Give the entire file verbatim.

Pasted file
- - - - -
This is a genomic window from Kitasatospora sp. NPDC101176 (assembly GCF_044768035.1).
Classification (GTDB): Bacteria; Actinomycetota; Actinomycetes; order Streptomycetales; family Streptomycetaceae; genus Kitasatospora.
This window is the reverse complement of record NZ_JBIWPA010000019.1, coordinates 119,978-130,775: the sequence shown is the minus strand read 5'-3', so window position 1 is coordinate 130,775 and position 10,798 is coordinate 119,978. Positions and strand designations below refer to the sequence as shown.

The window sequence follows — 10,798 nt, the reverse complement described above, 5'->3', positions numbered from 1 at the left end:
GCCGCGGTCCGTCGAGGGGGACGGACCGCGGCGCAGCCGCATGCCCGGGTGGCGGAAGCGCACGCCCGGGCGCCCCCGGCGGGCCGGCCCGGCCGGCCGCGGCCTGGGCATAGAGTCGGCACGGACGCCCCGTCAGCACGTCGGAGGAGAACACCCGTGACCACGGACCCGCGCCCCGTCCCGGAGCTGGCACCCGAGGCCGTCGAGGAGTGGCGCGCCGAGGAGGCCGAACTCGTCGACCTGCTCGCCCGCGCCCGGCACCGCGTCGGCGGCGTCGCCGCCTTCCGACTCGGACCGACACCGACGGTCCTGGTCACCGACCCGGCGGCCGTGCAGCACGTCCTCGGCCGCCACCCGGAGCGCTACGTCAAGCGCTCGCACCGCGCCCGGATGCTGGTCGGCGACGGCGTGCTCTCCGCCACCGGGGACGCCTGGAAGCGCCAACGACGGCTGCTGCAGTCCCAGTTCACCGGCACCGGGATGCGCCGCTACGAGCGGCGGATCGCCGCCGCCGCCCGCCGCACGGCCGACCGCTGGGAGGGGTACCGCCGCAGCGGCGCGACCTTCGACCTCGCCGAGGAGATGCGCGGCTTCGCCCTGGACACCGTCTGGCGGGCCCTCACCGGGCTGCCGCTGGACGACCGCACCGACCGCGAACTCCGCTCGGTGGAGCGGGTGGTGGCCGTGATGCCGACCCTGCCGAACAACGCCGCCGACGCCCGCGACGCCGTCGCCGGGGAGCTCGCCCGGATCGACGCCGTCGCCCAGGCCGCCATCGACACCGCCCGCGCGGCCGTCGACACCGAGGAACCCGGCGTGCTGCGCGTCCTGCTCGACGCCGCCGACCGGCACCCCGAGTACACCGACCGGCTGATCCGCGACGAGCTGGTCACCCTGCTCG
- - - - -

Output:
This is a genomic window from Kitasatospora sp. NPDC101176 (assembly GCF_044768035.1).
Classification (GTDB): Bacteria; Actinomycetota; Actinomycetes; order Streptomycetales; family Streptomycetaceae; genus Kitasatospora.
This window is the reverse complement of record NZ_JBIWPA010000019.1, coordinates 119,978-130,775: the sequence shown is the minus strand read 5'-3', so window position 1 is coordinate 130,775 and position 10,798 is coordinate 119,978. Positions and strand designations below refer to the sequence as shown.

The window sequence follows — 10,798 nt, the reverse complement described above, 5'->3', positions numbered from 1 at the left end:
GCCGCGGTCCGTCGAGGGGGACGGACCGCGGCGCAGCCGCATGCCCGGGTGGCGGAAGCGCACGCCCGGGCGCCCCCGGCGGGCCGGCCCGGCCGGCCGCGGCCTGGGCATAGAGTCGGCACGGACGCCCCGTCAGCACGTCGGAGGAGAACACCCGTGACCACGGACCCGCGCCCCGTCCCGGAGCTGGCACCCGAGGCCGTCGAGGAGTGGCGCGCCGAGGAGGCCGAACTCGTCGACCTGCTCGCCCGCGCCCGGCACCGCGTCGGCGGCGTCGCCGCCTTCCGACTCGGACCGACACCGACGGTCCTGGTCACCGACCCGGCGGCCGTGCAGCACGTCCTCGGCCGCCACCCGGAGCGCTACGTCAAGCGCTCGCACCGCGCCCGGATGCTGGTCGGCGACGGCGTGCTCTCCGCCACCGGGGACGCCTGGAAGCGCCAACGACGGCTGCTGCAGTCCCAGTTCACCGGCACCGGGATGCGCCGCTACGAGCGGCGGATCGCCGCCGCCGCCCGCCGCACGGCCGACCGCTGGGAGGGGTACCGCCGCAGCGGCGCGACCTTCGACCTCGCCGAGGAGATGCGCGGCTTCGCCCTGGACACCGTCTGGCGGGCCCTCACCGGGCTGCCGCTGGACGACCGCACCGACCGCGAACTCCGCTCGGTGGAGCGGGTGGTGGCCGTGATGCCGACCCTGCCGAACAACGCCGCCGACGCCCGCGACGCCGTCGCCGGGGAGCTCGCCCGGATCGACGCCGTCGCCCAGGCCGCCATCGACACCGCCCGCGCGGCCGTCGACACCGAGGAACCCGGCGTGCTGCGCGTCCTGCTCGACGCCGCCGACCGGCACCCCGAGTACACCGACCGGCTGATCCGCGACGAGCTGGTCACCCTGCTCG